Road Kill and Learning How To Be Hard to kill
Amid this Covid-19 nonsense I’m pleased to tell you that “T” and I are alive and well. I am still working and life is the same as always. The only exception is that Teal is now homeschooling. Homeschooling has been a blessing and a curse. It’s a challenge to work a full shift, come home and still have enough energy to be an engaging and present educator.
We hit a deadlock last week. It was clear that we both needed a break. I decided that a drive would be enjoyable. My local area is all private agriculture use, and it was a perfect evening for a drive on the backroads. Well I happened to find a cock pheasant dead on the road. We stopped and I inspected it. It was fresh that day, and in great shape despite being hit by a car.
We first stopped at the grocery store and bought Borax and then Teal and I returned home with our bird. I began the chore of skinning and boraxing the bird. “T” was at my side the whole time. She was completely amerced and full of question. It was hard to keep her hands off the feathers while I was skinning. They looks like the most beautiful treasures like she’d never seen. And she right! There’s nothing like the She helped me with adding borax to the hide. I showed the contents of the crop and it’s significance.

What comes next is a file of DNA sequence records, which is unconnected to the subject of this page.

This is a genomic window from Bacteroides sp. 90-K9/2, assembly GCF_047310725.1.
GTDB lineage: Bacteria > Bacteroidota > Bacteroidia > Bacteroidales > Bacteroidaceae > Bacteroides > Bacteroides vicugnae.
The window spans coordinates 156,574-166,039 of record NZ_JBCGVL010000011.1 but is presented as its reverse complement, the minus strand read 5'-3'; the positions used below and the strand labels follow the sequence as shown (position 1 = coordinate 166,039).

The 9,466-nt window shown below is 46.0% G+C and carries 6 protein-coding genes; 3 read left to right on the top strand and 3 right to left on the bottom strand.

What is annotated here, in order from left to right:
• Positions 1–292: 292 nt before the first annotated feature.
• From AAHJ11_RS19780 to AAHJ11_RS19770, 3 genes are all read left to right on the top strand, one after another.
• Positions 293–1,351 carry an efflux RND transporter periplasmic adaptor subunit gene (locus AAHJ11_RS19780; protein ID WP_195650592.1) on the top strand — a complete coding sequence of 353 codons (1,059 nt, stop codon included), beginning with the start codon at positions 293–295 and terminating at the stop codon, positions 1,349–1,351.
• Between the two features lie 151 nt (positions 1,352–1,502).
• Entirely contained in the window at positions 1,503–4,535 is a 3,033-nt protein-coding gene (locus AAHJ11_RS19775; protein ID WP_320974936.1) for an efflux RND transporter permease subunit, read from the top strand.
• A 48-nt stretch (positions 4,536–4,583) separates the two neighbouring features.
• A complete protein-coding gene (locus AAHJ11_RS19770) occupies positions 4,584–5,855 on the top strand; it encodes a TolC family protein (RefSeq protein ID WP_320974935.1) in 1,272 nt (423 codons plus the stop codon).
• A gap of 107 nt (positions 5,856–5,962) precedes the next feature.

Her best question though was “why”. Why are we bringing roadkill into our home and preserving the feathers. I told “T” that the feathers were fly tying (she squealed with excitement at the word of fly tying and fishing) and that her and I could make a special craft with the remaining feathers. “T” knows that fishing is a source of our food. It’s vital for our health. I explained that I’m teaching her how to be self sufficient. That she is learning the skills of her life. That she will grow to be a woman who’s hard to kill.
I did not realize how bored “T” was till I turned around and she was holding the bird and petting it like it were a pet.